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What we know today, Tuesday February 22

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A major police hunt is underway in the state’s Mid North for the body of Robert Atkins, who is believed to have been murdered over his links to the drug trade in Adelaide’s southern suburbs.

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Three more COVID-related deaths in SA

A man in his 40s is among three new COVID-related deaths in South Australia, with 1378 new infections reported today.

SA Health says three men – aged in their 40s, 60s and 80s – have died after testing positive.

There are 205 people with COVID in hospital, including 12 in intensive care, with three on ventilators.

There are now 13,161 active cases.

Since the pandemic began, 169 South Australians with COVID have died.

SA Police searching for body in Mid North

A major police hunt is underway in the state’s Mid-North for the body of Robert Atkins, who is believed to have been murdered over his links to the drug trade in Adelaide’s southern suburbs.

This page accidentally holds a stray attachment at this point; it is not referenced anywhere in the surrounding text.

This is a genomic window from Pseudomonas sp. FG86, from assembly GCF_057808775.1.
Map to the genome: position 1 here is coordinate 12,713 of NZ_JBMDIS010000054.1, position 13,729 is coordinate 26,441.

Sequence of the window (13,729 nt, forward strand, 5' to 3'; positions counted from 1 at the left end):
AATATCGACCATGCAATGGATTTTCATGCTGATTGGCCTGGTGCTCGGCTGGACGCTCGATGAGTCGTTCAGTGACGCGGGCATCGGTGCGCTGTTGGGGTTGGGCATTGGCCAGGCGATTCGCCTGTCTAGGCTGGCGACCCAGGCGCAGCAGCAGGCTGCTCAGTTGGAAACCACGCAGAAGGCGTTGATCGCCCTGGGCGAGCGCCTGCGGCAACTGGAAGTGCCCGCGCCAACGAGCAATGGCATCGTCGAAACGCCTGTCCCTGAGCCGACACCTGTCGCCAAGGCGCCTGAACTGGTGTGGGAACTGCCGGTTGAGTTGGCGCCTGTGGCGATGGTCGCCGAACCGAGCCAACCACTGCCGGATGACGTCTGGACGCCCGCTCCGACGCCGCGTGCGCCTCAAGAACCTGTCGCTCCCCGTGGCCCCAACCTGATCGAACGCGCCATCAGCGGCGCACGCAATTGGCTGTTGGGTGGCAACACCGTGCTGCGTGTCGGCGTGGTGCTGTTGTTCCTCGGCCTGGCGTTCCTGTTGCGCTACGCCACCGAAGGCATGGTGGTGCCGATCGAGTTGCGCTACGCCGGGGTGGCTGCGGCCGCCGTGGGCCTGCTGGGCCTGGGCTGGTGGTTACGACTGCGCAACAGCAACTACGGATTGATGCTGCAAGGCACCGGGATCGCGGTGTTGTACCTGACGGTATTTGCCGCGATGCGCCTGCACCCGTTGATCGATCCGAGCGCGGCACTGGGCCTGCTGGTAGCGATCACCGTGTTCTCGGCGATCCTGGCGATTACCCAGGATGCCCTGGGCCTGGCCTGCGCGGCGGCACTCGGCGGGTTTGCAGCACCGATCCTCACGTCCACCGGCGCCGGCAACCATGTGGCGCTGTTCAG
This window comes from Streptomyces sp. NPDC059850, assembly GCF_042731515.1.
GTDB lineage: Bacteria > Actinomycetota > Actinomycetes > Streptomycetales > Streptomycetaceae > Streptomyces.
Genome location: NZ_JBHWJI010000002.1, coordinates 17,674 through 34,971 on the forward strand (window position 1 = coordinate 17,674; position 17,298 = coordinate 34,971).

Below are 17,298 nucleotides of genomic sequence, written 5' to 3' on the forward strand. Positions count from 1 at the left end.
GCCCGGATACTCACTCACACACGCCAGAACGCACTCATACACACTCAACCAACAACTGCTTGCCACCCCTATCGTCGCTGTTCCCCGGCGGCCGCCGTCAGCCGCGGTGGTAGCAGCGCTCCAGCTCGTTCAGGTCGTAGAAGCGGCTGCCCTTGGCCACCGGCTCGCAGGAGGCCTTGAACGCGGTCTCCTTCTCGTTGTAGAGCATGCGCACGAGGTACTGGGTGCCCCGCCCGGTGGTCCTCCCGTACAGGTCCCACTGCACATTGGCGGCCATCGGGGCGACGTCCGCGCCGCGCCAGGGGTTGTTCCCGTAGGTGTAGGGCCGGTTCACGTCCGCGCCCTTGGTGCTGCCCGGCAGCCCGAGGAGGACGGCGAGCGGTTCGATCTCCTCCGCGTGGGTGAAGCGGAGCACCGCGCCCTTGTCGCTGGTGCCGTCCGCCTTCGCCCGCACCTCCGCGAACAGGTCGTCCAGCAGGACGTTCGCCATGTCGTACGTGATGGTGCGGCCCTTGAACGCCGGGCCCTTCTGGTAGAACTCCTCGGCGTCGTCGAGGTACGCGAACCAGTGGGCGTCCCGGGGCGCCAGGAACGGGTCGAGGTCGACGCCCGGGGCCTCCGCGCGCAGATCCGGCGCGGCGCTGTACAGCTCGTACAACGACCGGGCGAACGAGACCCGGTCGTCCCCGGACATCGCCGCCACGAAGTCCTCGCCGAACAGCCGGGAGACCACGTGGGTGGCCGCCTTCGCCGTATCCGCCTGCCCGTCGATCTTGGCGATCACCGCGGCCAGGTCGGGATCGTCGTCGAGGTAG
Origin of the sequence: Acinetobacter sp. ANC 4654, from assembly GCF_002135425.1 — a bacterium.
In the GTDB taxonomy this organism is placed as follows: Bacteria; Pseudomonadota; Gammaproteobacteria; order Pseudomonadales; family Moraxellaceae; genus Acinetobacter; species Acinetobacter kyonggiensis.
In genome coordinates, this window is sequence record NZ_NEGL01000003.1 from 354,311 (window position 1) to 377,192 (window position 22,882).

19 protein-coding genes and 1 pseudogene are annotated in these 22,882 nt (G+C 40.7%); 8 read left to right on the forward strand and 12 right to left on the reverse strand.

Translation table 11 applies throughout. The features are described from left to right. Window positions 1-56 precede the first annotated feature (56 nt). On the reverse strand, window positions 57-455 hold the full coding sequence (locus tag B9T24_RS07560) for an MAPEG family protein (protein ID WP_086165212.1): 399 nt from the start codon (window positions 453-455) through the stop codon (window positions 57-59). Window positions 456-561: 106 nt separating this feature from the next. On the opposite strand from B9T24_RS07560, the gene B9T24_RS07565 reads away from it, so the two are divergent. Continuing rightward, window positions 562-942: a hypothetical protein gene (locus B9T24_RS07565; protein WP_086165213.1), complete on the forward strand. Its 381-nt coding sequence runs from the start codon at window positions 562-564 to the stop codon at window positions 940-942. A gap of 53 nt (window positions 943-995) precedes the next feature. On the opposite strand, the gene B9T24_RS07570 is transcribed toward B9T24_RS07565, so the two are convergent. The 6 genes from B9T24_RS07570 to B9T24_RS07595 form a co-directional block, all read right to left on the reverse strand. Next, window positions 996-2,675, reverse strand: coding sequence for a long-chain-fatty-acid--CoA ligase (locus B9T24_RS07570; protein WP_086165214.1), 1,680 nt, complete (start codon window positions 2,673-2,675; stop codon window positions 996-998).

In a statement this morning, SA Police confirmed “Task Force Southern” was investigating the alleged murder of the 29-year-old.

A search is currently underway between Orroroo and Peterborough, with an update to be provided later this afternoon by Detective Superintendent Des Bray.

SA Police believe Atkins was murdered in 2020 in connection to his involvement in the drug scene in Adelaide’s southern suburbs.

He was reported missing in January last year.

Police believe the Atkins was held and tortured for up to a week before being forced to commit crimes for his captors.

It’s believed he was then murdered near Port Pirie with his body left near Orroroo, although it has still not been found.

Late last year police established a special task force to look into his suspected murder along with the deaths of Trevor King and Jeff Mundy.

King, 41, was found dead at suburban West Lakes in January 2020 with police now believing his death was staged to look like a suicide.

Police say in the months before his death, he was the victim of unlawful detention and serious assaults, resulting from a drug debt.

The debt was initially $1000 but increased to $10,000 and then $50,000 when he failed to pay.